Grafton, New South Wales. Six hundred clicks north of Sydney. Host to Australia’s oldest floral extravaganza, the Jacaranda Festival. Birthplace of country music legend Troy Cassar-Daley. Home of the one and only Weekend of Trucking. Grafton can boast many great achievements, but would you drive through its broad, blossom-covered avenues for a cut and shave?
You may soon. Because, while the rise and rise of barbering in Australia’s cities has been well-documented, there are signs the modern barbershop has burst its urban confines and spread to the regions.
Regional businesses are now backing local demand and putting their hard-earned into reno’s and training, with salon owners in remote towns across the state investing tens of thousands to secure a cut of the burgeoning male grooming market. We’re also seeing the introduction barber-specific apprenticeship programs in non-traditional areas, such as those TAFE NSW offers in Coffs Harbour and Port Macquarie.
Grafton is at the face of this expansion, and Kerrie DiMattia is one of the new breed of regional business people embracing the trend. DiMattia recently outlaid around $30,000 on a hairdressing salon renovation to include a stand-alone barbering area, Prince Street Barbers.
She had already planned some sort of revamp but, with local demand for barbering clearly increasing, it was the perfect opportunity to capitalise and capture a new clientele.
“I was expanding an existing business and knew I wouldn’t be paying additional rent or other costs, so the risk was low. Since re-opening, it’s clear the diversification has led to significant growth and attracted a demographic we hadn’t seen before.”
DiMattia said Prince Street Barbers averages 40 to 50 clients a week and is already breaking even. “That’s amazing for a new business, and having two separate offerings means the salon offsets the barber shop during quiet weeks and vice versa.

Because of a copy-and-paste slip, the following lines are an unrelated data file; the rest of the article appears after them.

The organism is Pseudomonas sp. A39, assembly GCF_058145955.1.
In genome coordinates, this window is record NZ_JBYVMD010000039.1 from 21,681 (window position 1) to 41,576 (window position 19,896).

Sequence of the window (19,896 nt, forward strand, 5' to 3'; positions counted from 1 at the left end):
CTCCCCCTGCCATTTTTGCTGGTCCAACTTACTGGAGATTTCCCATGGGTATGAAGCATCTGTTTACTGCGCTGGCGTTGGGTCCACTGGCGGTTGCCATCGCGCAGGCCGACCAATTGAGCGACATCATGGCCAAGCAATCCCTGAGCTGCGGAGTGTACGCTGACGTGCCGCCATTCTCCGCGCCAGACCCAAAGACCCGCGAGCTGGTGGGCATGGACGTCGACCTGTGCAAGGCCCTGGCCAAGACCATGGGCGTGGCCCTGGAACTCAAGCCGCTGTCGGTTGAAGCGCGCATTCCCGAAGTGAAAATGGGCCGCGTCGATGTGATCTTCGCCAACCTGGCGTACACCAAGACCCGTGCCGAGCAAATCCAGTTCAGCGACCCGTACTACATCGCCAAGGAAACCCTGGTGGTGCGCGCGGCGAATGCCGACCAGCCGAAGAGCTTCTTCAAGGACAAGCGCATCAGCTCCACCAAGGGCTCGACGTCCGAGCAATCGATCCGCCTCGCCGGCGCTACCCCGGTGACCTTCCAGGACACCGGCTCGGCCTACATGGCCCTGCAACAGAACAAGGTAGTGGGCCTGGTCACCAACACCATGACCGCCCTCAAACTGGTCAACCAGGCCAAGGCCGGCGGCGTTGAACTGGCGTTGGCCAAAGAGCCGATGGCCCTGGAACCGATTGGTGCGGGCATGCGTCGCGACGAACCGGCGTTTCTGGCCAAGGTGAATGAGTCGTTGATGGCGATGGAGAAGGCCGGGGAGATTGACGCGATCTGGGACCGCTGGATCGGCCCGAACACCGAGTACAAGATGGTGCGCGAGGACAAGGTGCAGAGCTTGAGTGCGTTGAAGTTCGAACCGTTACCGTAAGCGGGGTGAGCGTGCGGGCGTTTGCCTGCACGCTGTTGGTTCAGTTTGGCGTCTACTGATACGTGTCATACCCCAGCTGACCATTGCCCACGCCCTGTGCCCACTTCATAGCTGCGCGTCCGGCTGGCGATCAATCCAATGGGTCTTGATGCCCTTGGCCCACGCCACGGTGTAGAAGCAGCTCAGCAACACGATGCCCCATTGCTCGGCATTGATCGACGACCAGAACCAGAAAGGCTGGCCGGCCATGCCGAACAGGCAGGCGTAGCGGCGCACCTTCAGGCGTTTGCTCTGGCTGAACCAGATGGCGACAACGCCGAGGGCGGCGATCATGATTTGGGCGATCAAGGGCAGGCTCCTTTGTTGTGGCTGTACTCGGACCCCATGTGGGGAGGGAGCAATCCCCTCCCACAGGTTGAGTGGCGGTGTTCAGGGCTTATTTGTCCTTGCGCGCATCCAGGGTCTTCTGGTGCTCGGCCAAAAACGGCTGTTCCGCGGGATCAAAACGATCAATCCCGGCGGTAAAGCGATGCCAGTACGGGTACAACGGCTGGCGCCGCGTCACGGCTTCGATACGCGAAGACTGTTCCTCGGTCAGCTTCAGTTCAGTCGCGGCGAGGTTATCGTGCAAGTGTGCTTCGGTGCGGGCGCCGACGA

“In particular, mums who bring their boys in for a cut with the barber see what we’re doing in the hairdressing salon and get excited. I’d say two out of every 10 mums who bring their boys in enquire about hairdressing services for themselves.”
Inevitably, the growth in barbershops has seen a corresponding rise in the demand for barbers skilled in modern techniques. There are genuine differences between barbers and hairdressers that require specific training. Barbering is as much about a culture and experience as a haircut. And then there’s the trust involved in letting a relative stranger hold a razor-sharp blade to your neck. Barbers must be skilled with their tools to avoid “accidents”.
TAFE NSW Barbering Head Teacher Betty Rensink said it has taken time for barbering’s uniqueness to become recognised outside of the major cities. “Until recently, barbering has been considered a skillset, rather than a qualification,” Rensink said. “Due to the revival and modification of barbering and barbershops, it has become quite a specialised craft. It’s at the point now where the local industry is asking us to provide barber-specific qualifications, just as we do in hairdressing.
“The Certificate III in Barbering teaches the latest, specialised skills, such as beard and moustache maintenance, face and head shaves, and techniques with hone and strop straight razors. Barbers are typically passionate about what they do, so we bolster that with a focus on sales and consultation that helps students provide that high-end, barber experience to clients.”
The boom has also drawn workers from the unlikeliest of occupations. Nathan Thompson – one of TAFE NSW’s first barbering students – was at one stage set for a career in construction, before he swapped his screwdriver for a shaver and took up a job at DiMattia’s new venture.
“I’d always had a career in barbering in the back of my mind, but the spur for me was seeing trade work drying up everywhere,” Thompson said. “I knew I needed something more stable, with greater long-term job security. I don’t see the growth in men’s grooming ending any time soon. It’s more than just a trend; a whole generation of men are now taking more care in their appearance across the board, and hair is a crucial element.”
Written by Matt Mullens